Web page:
“Hot flashes are complex, triggered by more than just low estrogen. To understand, it helps to go back to the physiology. In our brain, we have a thermostat, similar to the thermostat in your home, detecting when our body is too hot or too cold. The thermostat’s job is to get the body to heat up in response to cold (by shivering) or to cool off (hot flashes, sweating).”

Many women turn to hormones to cool their flashes, but what about those who can’t use hormones for medical reasons, or choose not to?

Fifty percent to 80 percent of women turn to nonhormonal therapies. There are plenty of products and techniques touted for taming hot flashes. But questions about their safety and effectiveness remain. The trouble is that many women experiment or continue to suffer because there is little out there telling them what actually does work.

A NAMS statement says that one survey showed that nearly half of all women feel confused about their options for managing menopause symptoms. Another survey showed that 75 percent don’t feel fully informed about herbal products.

Wouldn’t it be nice to know the real deal?

To answer that vexing question, NAMS convened a panel of experts to examine the evidence and reach some recommendations for the suffering masses. Those findings were recently published online in the journalMenopause.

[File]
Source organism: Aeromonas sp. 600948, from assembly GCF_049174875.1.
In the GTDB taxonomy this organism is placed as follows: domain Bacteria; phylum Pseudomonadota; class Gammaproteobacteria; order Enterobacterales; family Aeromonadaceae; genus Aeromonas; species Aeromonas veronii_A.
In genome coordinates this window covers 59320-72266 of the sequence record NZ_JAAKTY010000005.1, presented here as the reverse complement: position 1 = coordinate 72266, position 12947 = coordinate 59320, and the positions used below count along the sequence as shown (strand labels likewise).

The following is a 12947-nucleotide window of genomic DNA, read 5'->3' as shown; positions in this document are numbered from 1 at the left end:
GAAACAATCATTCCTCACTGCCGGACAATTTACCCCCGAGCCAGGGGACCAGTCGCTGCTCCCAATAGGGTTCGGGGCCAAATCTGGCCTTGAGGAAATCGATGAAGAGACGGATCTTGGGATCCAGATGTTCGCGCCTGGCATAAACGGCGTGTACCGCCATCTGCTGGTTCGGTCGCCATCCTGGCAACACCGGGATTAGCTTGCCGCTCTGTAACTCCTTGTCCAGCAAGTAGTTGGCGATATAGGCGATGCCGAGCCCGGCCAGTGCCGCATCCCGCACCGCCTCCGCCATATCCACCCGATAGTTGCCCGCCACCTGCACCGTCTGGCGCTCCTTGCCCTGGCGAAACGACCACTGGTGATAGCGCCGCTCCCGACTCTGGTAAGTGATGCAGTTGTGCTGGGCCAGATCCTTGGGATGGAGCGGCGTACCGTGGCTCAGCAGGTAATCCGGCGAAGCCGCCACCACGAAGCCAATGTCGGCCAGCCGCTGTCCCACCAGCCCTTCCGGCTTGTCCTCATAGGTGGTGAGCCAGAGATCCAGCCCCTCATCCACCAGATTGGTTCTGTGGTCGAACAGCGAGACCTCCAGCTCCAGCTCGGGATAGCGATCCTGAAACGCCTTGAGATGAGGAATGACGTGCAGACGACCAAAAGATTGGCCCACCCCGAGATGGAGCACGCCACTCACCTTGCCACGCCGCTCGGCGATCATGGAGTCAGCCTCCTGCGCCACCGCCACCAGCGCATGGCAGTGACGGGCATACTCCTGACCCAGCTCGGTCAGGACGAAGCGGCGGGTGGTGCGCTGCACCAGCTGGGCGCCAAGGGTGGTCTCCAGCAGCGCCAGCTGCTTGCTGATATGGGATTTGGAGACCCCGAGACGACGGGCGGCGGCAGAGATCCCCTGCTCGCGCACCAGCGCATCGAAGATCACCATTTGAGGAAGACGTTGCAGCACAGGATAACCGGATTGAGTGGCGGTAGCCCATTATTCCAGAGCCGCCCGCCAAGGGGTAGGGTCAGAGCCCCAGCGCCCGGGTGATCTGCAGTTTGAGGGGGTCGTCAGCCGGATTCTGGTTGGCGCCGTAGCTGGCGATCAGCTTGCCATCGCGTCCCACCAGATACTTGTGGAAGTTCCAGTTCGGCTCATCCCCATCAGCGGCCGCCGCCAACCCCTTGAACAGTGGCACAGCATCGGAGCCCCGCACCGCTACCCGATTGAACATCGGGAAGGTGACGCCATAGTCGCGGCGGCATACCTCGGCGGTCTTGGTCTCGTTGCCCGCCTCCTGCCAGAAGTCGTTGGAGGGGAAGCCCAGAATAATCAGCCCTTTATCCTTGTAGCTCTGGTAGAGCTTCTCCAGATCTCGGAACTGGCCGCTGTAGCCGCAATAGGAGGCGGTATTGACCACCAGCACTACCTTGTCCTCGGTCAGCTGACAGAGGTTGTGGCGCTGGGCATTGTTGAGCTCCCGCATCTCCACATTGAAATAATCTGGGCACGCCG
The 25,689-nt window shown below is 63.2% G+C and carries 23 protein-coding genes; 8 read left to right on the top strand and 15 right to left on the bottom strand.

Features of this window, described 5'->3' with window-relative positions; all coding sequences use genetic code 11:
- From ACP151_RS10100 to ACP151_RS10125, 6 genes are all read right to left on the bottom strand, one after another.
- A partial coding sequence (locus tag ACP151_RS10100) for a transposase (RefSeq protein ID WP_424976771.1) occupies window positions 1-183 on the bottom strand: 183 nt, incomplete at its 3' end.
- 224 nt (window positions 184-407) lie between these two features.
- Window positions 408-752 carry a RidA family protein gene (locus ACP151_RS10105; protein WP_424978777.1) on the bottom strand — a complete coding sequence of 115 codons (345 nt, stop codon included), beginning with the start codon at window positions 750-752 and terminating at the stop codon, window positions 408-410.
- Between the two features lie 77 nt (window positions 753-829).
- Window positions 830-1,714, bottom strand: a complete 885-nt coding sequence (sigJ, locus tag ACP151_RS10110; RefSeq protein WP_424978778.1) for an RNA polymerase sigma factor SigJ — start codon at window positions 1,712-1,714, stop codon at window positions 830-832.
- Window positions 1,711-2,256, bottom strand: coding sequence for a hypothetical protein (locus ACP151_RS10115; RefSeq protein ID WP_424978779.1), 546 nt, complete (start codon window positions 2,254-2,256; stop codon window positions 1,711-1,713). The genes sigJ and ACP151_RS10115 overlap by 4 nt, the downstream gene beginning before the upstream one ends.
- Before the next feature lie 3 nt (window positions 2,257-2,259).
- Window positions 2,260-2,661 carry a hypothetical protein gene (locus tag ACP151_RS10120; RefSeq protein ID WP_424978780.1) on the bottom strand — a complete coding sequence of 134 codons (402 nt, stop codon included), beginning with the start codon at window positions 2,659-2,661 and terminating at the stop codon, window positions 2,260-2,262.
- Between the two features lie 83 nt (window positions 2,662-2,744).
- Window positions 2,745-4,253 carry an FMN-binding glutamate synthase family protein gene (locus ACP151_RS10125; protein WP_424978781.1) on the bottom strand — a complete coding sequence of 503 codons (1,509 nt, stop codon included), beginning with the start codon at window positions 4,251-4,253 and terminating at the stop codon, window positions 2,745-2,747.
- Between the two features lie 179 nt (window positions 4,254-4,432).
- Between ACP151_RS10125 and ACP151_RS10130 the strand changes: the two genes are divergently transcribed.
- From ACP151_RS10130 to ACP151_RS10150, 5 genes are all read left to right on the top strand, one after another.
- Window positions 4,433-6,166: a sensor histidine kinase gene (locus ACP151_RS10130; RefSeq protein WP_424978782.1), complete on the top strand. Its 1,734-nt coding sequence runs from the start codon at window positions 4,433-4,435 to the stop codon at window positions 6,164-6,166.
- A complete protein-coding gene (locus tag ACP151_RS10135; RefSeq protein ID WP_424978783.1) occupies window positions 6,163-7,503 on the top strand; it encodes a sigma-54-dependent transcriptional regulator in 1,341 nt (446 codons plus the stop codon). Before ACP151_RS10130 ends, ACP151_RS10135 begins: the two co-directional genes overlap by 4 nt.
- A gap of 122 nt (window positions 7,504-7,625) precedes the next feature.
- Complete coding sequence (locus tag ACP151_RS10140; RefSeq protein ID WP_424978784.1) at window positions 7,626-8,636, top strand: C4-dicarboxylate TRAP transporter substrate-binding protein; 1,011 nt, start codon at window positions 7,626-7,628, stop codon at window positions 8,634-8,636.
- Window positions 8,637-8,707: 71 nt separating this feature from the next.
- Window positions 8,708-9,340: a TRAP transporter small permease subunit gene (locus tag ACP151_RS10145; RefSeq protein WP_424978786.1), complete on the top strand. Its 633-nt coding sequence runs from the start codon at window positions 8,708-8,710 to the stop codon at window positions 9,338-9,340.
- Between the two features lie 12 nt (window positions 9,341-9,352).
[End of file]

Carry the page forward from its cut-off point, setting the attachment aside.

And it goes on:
The panel found solid evidence that a few therapies were indeed helpful.

Significantly effective:

Cognitive-behavioral therapy combining relaxation techniques, sleep hygiene and learning to take positive, healthy approaches to menopause challenges were found help “reduce women’s ratings of hot flash problems—although not their number.”

Also recommended: Clinical hypnosis

May be beneficial, but recommended with caution because evidence is not as strong:

Weight loss

Stress reduction

Soy derivative under study called S-equol

Stellate ganglion block, a type of nerve block

May be helpful, although may not offer as much relief as hormones:

Various nonhormonal prescription medications including:

Selective serotonin reuptake inhibitors (SSRIs). These include paroxetine (the one FDA-approved nonhormonal therapy for hot flashes).